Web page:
4 Hometown Heroes Who Made an International Name for Themselves

Photo Courtesy: Erich Schlegel/USA Today Sports Images

By Michaela Morrison, Swimming World College Intern.

You know the names and stories of many international swimmers like Michael Phelps and Katie Ledecky. The more we think about how great of an impact they have made in the sport of swimming, their feats almost seem impossible replicate.

Perhaps you are one of those swimmers who wants to make a name for yourself, but as the bar continues to be set higher and higher in each event, your efforts compared to the top of the top some seem minuscule.

The following are a stories of four hometown heroes who were once in your place. Through diligent work and seizing opportunities when they arose, these swimmers have competed at a level they never thought possible.

1. Libby Trickett

Libby Lenton Trickett smiles after competing in the heats of the women's 100m freestyle at the Commonwealth Games in Melbourne March 17, 2006. REUTERS/Tim Wimborne - GM1DSEGRRAAA

Photo Courtesy: REUTERS/Tim Wimborne

An older story but still a great one, Australian swimmer Libby Trickett (previously Libby Lenton) was the favored freestyle sprinter heading into the 2004 Athens Olympics. The pressure of having to perform as the favorite overwhelmed her so much that she was often in tears and could not sleep.

Having buried herself under the pressure of the world, she failed to qualify for the final of the 2004 Athens Games. She watched her teammate Jodie Henry win gold in the 100 freestyle, after Henry had broken Trickett’s record in the semi-final.

Trickett was fired up by this defeat. She returned to training and developed aspects of her swimming that would be crucial to her success. She was focused on regaining the record at the Olympic Trials on her way to the 2008 Beijing Games. Her performance at the Trials was incredible, smashing the record with a 52.88.

2. Alia Atkinson

Jul 17, 2015; Toronto, Ontario, CAN; Alia Atkinson of Jamaica celebrates after placing second in the women's 100m breaststroke final the 2015 Pan Am Games at Pan Am Aquatics UTS Centre and Field House. Mandatory Credit: Erich Schlegel-USA TODAY Sports

Photo Courtesy: Erich Schlegel/USA Today Sports Images

Jamaica’s Alia Atkinson became the first black woman to win a world swimming title. At the 2014 FINA World Swimming Championships, Atkinson out touched Lithuania’s Ruta Meilutyte by 0.10 seconds in the 100-meter Breaststroke. 

Atkinson was most proud of this accomplishment because she is heavily involved in the International Swimming Hall of Fame’s efforts to encourage greater participation of worldwide communities in swimming and to promote water safety.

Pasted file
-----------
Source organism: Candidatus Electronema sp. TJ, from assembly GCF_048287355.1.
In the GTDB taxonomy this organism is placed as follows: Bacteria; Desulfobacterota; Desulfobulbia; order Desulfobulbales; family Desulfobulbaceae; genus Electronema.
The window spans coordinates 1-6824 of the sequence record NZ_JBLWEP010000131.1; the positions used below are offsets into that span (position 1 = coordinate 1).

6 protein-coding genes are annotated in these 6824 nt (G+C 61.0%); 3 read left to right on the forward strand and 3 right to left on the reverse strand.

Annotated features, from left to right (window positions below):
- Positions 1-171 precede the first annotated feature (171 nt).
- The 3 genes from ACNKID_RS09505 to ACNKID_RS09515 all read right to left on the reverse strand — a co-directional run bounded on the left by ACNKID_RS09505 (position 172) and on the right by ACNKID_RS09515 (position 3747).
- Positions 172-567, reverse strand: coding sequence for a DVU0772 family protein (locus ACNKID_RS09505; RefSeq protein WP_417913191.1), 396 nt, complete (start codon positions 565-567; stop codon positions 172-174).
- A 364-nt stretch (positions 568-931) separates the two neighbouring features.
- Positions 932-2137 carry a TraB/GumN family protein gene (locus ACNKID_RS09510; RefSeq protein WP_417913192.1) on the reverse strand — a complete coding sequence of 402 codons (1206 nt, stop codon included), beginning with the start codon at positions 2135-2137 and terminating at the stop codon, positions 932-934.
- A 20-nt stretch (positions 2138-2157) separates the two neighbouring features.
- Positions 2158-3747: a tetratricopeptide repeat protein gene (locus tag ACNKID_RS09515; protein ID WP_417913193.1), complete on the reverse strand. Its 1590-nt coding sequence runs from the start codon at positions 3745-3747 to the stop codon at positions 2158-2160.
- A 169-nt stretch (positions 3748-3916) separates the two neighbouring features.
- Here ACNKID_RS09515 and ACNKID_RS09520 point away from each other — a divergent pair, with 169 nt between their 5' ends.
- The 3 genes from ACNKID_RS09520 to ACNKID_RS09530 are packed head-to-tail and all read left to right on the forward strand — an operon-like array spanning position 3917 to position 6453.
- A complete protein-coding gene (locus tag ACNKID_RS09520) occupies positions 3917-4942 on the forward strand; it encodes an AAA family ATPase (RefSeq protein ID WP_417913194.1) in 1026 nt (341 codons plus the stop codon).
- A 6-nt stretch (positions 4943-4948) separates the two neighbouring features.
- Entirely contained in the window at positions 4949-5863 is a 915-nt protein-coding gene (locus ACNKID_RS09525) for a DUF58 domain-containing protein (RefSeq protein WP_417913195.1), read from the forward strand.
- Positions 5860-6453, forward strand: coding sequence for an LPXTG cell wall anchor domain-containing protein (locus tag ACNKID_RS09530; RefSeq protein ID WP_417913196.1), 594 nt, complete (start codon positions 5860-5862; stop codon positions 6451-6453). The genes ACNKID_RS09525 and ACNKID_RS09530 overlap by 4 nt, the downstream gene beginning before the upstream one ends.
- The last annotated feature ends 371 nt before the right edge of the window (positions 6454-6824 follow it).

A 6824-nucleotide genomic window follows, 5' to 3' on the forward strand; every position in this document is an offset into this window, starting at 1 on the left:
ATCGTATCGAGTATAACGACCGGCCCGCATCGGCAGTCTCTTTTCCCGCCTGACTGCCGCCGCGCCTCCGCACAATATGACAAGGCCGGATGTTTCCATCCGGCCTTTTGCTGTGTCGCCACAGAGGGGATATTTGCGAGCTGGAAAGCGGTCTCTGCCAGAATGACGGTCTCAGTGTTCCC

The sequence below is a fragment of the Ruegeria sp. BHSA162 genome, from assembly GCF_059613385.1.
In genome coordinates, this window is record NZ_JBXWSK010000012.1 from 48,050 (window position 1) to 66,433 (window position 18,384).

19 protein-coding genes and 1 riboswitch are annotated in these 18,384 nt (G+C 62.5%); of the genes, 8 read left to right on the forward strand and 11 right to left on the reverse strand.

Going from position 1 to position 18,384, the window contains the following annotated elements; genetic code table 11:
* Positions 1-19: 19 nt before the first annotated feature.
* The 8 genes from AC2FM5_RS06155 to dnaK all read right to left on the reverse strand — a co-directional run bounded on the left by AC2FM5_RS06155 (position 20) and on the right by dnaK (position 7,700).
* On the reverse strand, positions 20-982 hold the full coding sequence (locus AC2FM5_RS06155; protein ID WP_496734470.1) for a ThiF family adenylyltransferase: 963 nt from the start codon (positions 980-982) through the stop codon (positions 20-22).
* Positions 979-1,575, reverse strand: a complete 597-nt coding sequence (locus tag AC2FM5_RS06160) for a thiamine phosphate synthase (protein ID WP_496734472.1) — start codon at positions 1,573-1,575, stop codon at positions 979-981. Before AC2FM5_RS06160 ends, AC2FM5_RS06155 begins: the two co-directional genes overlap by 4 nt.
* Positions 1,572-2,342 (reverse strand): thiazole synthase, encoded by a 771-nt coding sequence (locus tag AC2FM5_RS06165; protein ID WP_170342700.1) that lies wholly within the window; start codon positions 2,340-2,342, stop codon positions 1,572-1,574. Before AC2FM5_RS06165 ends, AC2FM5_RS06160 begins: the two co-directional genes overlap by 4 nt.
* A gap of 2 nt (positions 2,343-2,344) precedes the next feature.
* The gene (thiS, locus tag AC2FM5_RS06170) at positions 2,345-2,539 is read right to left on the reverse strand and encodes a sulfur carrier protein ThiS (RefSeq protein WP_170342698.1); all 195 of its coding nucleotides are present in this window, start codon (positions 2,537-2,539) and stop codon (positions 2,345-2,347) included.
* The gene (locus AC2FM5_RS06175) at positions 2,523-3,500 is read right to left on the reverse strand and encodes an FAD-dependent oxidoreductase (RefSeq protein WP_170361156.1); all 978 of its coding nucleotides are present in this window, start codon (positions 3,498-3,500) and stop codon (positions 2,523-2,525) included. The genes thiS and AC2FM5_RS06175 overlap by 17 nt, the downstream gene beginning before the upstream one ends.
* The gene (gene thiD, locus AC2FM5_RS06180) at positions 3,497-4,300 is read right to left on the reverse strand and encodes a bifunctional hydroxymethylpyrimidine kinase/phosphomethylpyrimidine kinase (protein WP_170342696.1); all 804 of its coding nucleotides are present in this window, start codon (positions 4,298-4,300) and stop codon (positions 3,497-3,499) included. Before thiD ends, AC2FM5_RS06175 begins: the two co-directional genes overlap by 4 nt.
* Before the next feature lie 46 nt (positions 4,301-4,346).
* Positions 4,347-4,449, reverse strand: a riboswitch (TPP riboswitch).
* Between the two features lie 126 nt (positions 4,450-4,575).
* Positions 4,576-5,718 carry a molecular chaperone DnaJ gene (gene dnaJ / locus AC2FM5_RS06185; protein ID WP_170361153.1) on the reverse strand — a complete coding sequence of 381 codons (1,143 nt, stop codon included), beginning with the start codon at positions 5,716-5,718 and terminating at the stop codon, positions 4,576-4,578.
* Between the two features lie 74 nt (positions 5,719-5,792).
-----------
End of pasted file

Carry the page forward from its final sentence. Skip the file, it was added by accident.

3. Duncan Scott


Photo Courtesy: Kevin Jairaj-USA TODAY Sports

At the 2018 Commonwealth Games, Duncan Scott threw down an incredible swim in the 100-meter freestyle. Scott is Scotland’s most decorated swimmer, and his previous debuts at the Olympics and World Championships have come from relays.

This time, Scott was able to take a gold medal for himself. The field at the 2018 Games featured big names like South Africa’s Chad Le Clos and Australia’s Kyle Chalmers. Swimmers were neck and neck at the 50-meter mark, but Scott powered through the last 30-meters to gain a sizable lead.

Since then, Scott is working to train to qualify for individual events, amongst relays, for the 2020 Tokyo Olympics.

4. Mallory Comerford

katie ledecky, mallory comerford, 2017 ncaa championships

Photo Courtesy: Peter H. Bick

Although she now is a more well-known swimmer, Mallory Comerford is still emerging as one of the next big household names. Before her performance at the 2017 Division I NCAA Championships, no one was really sure of who she was.

Comerford was brought into the spotlight after she tied five-time Olympic gold medalist Ledecky in the 200-yard freestyle.

Since then, she has competed in many National meets, making a name for herself on the international level. It will be a tough fight with such an amazing field, but perhaps Comerford will earn a spot on the 2020 Tokyo team to represent the United States.

All commentaries are the opinion of the author and do not necessarily reflect the views of Swimming World Magazine nor its staff.

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Author: Michaela Morrison

Michaela Morrison is a rising junior at Denison University, majoring in global commerce with a minor in Spanish. She enjoys exploring new interests and engaging with those she meets.

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